In a week of processing copy, I spotted this in a Daily Mail story:
‘Then there were other non-essential tasks such as watering plants and
sorting out the sock draw which suddenly became urgent priorities
ahead of the essential task they really should be concentrating on.’
Thing is, you reorganise your sock drawER, not your sock draw.
Looked at in context, it’s possible that the mistake was contained in
the original statement from the source of the story, and somehow
slipped past the usually excellent Mail subbing system.
Moral of the story: just because it’s in an email from someone else,
doesn’t mean it’s right.
* First published on Grubstreet
When I was school (a long time ago in a galaxy far, far away) our
small, fierce and lovely matric English teacher (complete with
Scottish accent) drilled this into us: you never write “try and” – you
write “try to”. Continue reading
Time for the apostrophe
Recently, on Cape Talk radio (www.capetalk.co.za), afternoon host John Maytham read out a communication from a listener about a sign seen at the Mining Indaba where the apostrophe reared its small and annoying head. The sign said something like “Worlds’ Mines. How many worlds do the people at the Mining Indaba think there are?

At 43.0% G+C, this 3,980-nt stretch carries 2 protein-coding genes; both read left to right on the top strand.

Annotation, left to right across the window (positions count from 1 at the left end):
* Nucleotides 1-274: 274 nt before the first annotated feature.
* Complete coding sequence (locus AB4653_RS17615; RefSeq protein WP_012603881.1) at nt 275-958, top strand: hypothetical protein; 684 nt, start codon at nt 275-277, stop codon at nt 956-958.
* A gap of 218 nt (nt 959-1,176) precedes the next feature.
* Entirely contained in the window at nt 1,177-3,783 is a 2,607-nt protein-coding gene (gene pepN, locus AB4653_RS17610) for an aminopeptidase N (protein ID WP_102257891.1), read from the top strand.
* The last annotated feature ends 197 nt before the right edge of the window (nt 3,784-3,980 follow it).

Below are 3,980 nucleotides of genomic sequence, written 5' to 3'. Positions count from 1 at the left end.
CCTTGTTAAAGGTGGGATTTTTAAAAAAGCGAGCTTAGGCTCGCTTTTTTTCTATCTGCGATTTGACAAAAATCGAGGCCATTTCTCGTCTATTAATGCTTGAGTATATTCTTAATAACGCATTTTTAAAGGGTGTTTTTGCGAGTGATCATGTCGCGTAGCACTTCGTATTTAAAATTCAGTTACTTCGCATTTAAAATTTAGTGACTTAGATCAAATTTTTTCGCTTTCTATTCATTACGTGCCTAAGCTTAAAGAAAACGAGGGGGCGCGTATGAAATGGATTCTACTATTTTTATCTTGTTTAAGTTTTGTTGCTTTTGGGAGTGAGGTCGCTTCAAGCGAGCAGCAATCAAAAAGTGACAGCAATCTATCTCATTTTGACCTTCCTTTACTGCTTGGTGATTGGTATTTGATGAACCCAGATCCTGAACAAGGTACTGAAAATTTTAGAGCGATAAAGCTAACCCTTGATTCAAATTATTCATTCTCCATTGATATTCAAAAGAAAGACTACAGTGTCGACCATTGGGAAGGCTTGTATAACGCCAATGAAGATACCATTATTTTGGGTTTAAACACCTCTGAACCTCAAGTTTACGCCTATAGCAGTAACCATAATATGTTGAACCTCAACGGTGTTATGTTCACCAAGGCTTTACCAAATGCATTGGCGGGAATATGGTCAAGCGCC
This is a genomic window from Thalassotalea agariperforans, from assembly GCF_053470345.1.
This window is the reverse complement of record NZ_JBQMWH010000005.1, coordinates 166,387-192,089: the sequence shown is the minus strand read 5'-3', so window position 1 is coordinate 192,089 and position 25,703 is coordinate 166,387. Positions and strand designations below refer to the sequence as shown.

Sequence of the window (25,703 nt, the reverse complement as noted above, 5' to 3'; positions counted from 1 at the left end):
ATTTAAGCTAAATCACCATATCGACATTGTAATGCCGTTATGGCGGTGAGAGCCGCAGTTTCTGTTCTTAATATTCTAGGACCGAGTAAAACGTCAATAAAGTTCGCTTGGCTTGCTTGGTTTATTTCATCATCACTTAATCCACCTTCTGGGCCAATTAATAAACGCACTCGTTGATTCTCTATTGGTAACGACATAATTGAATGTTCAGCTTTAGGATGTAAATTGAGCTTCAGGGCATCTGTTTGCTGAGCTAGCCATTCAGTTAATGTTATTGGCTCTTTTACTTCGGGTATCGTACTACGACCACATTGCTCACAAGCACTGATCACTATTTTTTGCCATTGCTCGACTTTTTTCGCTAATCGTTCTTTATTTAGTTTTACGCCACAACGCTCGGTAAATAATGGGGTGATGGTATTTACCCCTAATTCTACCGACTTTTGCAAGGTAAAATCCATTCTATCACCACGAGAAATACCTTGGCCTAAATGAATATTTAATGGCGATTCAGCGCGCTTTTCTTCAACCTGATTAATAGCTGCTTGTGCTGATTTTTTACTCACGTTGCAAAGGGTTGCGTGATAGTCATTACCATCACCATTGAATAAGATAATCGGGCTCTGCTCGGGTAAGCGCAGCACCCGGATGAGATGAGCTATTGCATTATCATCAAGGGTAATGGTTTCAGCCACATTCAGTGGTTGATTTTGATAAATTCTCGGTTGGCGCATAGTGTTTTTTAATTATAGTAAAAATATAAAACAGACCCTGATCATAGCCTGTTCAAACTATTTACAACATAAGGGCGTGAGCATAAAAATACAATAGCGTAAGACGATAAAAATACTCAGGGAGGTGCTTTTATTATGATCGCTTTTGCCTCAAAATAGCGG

Now this is one of the great dividers between the general population and Sticklers for English Usage (such as myself). In spoken English the apostrophe is irrelevant; in signs in shops that say Stickers and Tattoo’s (the Cape Science Centre, Feb 9) it doesn’t essentially matter: communication has been achieved and the shoppers know where to find the tattoos. Continue reading
Commas. Such a tiny piece of punctuation, so wrongly used so much of the time. Continue reading
But: such a little word, such a lot of confusion.
You can go mad looking at grammar rules to find out when the use of But is appropriate – although it seems that a lot of people are not aware they need to think about it at all. Continue reading